Puritanism in this sense was founded as an activist movement within the Church of England. The founders,
clergy exiled under Mary I, returned to England shortly after the accession of
Elizabeth I of England in 1558.
Puritanism played a significant role in English history during the first half of the 17th century. One of the most effective stokers of anti-Catholic feeling was
John Pym, whose movement succeeded in taking control of the government of London at the time of the
Grand Remonstrance of 1641.
Puritans were blocked from changing the established church from within and were severely restricted in England by laws controlling the practice of religion. Their beliefs, however, were transported by the emigration of congregations to the
Netherlands, and later to
New England in North America, and by evangelical clergy to
Ireland (and later to
Wales), and were spread into lay society and parts of the educational system, particularly certain colleges of the
University of Cambridge. They took on distinctive beliefs about clerical dress and in opposition to the
episcopal system, particularly after the 1619 conclusions of the
Synod of Dort were resisted by the English bishops. They largely adopted
Sabbatarianism in the 17th century, and were influenced by
The Puritans were in alliance with the growing commercial world, with the parliamentary opposition to the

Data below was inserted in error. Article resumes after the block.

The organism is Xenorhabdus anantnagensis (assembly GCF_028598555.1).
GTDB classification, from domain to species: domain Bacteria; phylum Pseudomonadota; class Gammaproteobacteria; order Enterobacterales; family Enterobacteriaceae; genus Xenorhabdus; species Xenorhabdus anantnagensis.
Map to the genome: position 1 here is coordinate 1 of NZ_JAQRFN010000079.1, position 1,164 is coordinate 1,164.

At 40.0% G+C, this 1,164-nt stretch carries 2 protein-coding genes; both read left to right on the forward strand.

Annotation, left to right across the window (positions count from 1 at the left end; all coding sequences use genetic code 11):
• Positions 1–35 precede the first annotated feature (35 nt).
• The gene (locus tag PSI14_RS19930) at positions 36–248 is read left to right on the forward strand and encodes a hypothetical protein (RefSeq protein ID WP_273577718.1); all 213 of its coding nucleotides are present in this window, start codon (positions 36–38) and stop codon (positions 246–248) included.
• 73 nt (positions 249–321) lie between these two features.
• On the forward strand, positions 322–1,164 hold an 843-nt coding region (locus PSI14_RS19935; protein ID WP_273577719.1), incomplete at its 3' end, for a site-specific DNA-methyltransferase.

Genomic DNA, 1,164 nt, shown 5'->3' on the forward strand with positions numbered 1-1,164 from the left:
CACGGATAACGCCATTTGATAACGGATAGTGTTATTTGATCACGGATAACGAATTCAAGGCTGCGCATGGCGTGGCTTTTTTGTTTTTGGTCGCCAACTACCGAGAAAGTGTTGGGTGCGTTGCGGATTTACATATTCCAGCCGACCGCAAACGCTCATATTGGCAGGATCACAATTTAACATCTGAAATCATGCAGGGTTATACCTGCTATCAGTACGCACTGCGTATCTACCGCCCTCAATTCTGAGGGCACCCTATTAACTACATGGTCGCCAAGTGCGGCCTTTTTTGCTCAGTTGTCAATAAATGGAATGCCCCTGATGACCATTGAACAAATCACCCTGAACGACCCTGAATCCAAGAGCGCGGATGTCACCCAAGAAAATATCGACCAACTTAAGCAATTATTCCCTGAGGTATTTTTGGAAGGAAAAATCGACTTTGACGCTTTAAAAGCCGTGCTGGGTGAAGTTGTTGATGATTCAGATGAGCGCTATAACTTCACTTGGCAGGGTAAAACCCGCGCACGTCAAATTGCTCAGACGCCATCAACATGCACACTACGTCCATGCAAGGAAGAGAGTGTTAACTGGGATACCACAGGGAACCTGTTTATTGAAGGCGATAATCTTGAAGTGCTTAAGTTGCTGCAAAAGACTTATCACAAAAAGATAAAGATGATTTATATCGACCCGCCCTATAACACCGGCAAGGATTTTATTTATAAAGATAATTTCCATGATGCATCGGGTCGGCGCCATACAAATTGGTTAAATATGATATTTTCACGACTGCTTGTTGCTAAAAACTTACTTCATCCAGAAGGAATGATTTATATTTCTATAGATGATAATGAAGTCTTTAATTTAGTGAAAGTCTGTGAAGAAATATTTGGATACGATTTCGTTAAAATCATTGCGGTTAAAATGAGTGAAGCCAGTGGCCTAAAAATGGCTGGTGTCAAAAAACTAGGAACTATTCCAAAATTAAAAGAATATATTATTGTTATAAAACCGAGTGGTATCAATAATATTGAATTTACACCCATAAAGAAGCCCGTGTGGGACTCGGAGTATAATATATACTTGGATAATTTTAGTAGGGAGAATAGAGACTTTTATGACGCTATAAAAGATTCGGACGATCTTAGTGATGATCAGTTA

royal prerogative, and with the
Scottish Presbyterians in the late 1630s with whom they had much in common. Consequently, they became a major political force in England and came to power as a result of the
First English Civil War (1642–46). Almost all Puritan clergy left the Church of England after the
Restoration of 1660 and the
1662 Uniformity Act, with many continuing to practice their faith in nonconformist denominations, especially in
Congregationalist, as well as in
 The nature of the movement in England changed radically, although it retained its character for a much longer period in
Puritans by definition were dissatisfied with the limited extent of the
English Reformation and with the Church of England's tolerance of practices which they associated with the
Catholic Church. They formed and identified with various religious groups advocating greater purity of
doctrine, as well as personal and group
piety. Puritans adopted a
Reformed theology and, in that sense, were Calvinists (as were many of their earlier opponents), but they also took note of radical criticisms of
Zwingli in Zurich and
Calvin in Geneva. In church polity, some advocated separation from all other established Christian denominations in favour of autonomous
gathered churches. These separatist and
independent strands of Puritanism became prominent in the 1640s, when the supporters of a
Presbyterian polity in the
Westminster Assembly were unable to forge a new English national church.
The Puritans were never a formally defined sect or religious division within Protestantism, and the term "Puritan" itself was rarely used to describe people after the turn of the 18th century. Some Puritan ideals became incorporated into the Church of England, such as the formal rejection of Roman Catholicism; some were absorbed into the many Protestant denominations that emerged in the late 17th and early 18th centuries in the Americas and Britain. The
Congregationalist Churches, widely considered to be a part of the
Reformed tradition, are descended from the Puritans.
 Moreover, Puritan beliefs are enshrined in the
Savoy Declaration, the
confession of faith held by the Congregationalist Churches, which they originated.